Here is a question that's been bothering me since I was a sophomore in university, and should have probably asked before graduating: In analytic (Lagrangian) mechanics, the derivation of the Euler-Lagrange equations from the principle of least action assumes that the start and end coordinates at the initial and final times are known. As a consequence, any variation on the physical path must vanish at its boundaries. This conveniently cancels out the contributions of the boundary terms after integration by parts, and setting the requirement for minimal action, we obtain the E.L. equations.

This is all nice and dandy, but our intention is finding the location of a particle at a time in the future, which we do not know a priori; after we derive any equations of motion for a system, we solve them by applying initial values instead of boundary conditions.

How are these two approaches consistent?

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    $\begingroup$ Most treatments contain a footnote or remark that the method can be extended to include variation of the endpoints and do not elaborate (e.g. both Goldstein and Marion & Thorten). I'm afraid that I have never pursued the matter. $\endgroup$ Sep 26 '12 at 3:06
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    $\begingroup$ Hi Benji, and welcome to Physics Stack Exchange! This is (and was) actually an excellent question :-) The only thing I'd suggest you remember for the future is not to put in a signature or greeting (including the "hope I'm not doing anything wrong" type); generally, we like to have questions be as concise as possible. Also, it often helps to phrase the title as a question, but it's not a requirement. $\endgroup$
    – David Z
    Sep 26 '12 at 3:32
  • $\begingroup$ Related: physics.stackexchange.com/q/21111/2451 $\endgroup$
    – Qmechanic
    Sep 26 '12 at 5:38

I) Initial value problems and boundary value problems are two different classes of questions that we can ask about Nature.

Example: To be concrete:

  1. an initial value problem could be to ask about the classical trajectory of a particle if the initial position $q_i$ and the initial velocity $v_i$ are given,

  2. while a boundary value problem could be to ask about the classical trajectory of a particle if the initial position $q_i$ and the final position $q_f$ are given (i.e. Dirichlet boundary conditions).

II) For boundary value problems, there are no teleology, because we are not deriving a (100 percent certain deterministic) prediction about the final state, but instead we are merely stating that if the final state is such and such, then we can derive such and such.

III) First let us discuss the classical case. Typically the evolution equations (also known as the equations of motion(eom), e.g. Newton's 2nd law) are known, and in particular they do not depend on whether we want to pose an initial value question or a boundary value question.

Let us assume that the eom can be derived from an action principle. (So if we happen to have forgotten the eom, we could always rederive them by doing the following side-calculation: Vary the action with fixed (but arbitrary) boundary values to determine the eom. The specific fixed values at the boundary doesn't matter because we only want to be reminded about the eom; not to determine an actual solution, e.g. a trajectory.)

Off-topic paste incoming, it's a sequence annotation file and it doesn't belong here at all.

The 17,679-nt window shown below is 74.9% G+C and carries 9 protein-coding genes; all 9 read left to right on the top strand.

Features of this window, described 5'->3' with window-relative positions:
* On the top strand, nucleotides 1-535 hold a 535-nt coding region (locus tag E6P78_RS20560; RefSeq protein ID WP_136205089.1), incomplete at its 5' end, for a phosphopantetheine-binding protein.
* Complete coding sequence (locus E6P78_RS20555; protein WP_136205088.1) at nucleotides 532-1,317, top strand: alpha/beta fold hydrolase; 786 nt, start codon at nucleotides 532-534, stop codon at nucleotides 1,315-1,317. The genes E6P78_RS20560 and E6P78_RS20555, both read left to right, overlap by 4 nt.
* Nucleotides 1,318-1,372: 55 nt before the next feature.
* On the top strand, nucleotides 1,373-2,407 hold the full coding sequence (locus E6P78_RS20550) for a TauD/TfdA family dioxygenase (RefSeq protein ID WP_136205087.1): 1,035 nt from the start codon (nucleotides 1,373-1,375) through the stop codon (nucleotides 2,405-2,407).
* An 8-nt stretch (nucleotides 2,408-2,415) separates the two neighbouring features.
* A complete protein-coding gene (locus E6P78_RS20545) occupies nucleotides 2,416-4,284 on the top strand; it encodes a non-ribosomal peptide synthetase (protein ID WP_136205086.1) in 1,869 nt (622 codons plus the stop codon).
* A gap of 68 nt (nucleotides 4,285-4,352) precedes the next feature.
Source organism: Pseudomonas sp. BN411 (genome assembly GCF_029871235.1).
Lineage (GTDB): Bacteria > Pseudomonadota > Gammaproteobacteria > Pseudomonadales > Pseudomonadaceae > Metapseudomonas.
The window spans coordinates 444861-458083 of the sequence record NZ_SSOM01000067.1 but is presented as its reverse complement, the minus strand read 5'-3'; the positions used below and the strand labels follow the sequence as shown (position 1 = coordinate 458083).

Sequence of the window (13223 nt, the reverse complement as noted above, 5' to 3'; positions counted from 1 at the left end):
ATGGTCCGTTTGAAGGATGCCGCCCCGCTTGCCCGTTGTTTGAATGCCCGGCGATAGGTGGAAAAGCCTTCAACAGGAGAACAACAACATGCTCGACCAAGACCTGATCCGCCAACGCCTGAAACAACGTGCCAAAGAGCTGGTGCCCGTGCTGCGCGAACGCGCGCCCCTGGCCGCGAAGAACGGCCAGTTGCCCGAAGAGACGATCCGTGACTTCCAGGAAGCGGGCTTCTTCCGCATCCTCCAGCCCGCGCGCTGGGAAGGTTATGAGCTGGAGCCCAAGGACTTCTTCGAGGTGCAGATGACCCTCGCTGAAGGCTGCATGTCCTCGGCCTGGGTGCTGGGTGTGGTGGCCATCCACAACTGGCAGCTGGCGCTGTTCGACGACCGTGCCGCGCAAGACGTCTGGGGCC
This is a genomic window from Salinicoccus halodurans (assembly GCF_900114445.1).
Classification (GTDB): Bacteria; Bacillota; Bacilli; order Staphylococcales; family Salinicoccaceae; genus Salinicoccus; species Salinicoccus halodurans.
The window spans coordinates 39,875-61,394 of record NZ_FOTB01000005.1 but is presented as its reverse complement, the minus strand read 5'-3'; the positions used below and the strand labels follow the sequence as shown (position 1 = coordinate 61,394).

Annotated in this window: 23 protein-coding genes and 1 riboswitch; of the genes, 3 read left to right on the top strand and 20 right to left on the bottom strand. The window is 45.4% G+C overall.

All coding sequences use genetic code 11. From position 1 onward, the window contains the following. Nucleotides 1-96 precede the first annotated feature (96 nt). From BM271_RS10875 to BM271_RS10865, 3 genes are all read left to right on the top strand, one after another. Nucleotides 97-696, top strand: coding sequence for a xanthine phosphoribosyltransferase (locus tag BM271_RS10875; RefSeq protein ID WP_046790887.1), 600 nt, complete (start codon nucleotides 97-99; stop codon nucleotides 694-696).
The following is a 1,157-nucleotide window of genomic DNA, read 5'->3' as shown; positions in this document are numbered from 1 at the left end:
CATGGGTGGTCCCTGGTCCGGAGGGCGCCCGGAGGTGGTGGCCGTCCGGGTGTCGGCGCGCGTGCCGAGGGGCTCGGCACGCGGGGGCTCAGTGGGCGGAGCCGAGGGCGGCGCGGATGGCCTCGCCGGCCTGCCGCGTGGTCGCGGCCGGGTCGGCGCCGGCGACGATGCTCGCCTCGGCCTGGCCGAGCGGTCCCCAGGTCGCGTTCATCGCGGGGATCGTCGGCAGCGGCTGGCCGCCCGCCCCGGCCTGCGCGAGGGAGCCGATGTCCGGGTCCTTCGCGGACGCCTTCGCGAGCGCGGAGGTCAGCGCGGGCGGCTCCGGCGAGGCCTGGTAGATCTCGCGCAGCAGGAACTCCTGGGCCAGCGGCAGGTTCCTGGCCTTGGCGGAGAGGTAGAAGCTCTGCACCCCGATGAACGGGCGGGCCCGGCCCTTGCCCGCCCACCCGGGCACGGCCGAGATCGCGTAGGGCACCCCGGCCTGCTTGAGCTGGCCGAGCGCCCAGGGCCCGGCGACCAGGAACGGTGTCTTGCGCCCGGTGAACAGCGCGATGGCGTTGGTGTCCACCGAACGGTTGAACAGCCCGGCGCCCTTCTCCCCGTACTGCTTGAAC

IV) Next let us consider either an initial value problem or a boundary value problem, that we would like to solve.

Firstly, if we have an initial value problem, we can solve the eom directly with the given initial conditions. (It seems that this is where OP might want to set up a boundary value problem, but that would precisely be the side-calculation mentioned in section III, and it has nothing to do with the initial value problem at hand.)

Secondly, if we have a boundary value problem, there are two possibilities:

  1. We could solve the eom directly with the given boundary conditions.

  2. We could set up a variational problem using the given boundary conditions.

V) Finally, let us briefly mention the quantum case. If we would try to formulate the path integral

$$\int Dq ~e^{\frac{i}{\hbar}S[q]}$$

as an initial value problem, we would face various problems:

  1. The concept of a classical path would be ill-defined. This is related to that the concept of the functional derivative $$\frac{\delta S[q]}{\delta q(t)}$$ would be ill-defined, basically because we cannot apply the usual integration-by-part trick when the (final) boundary terms do not vanish.

  2. To specify both the initial position $q_i$ and the initial velocity $v_i$ would violate the Heisenberg uncertainty principle.

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    $\begingroup$ Thanks Qmechanic! I posed my question in a strict classical context, so while I agree that the limitation of uncertainty is indeed problematic, it is technically not existent in the Lagrangian formalism. $\endgroup$ Sep 27 '12 at 6:07
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    $\begingroup$ So should your second point be interpreted as follows: I know that a particle is at a given point at an initial time, and will be in some, yet unknown, location at a later time, which I will be able to measure to arbitrary accuracy (because I deny uncertainty). Demanding minimal action, I find the differential equation that governs the physical path between the two locations - but now, technically, I can solve the equation with initial values instead, to "find" which final position would have yielded this initial momentum had the problem been solved under boundary conditions. Am I close? $\endgroup$ Sep 27 '12 at 6:18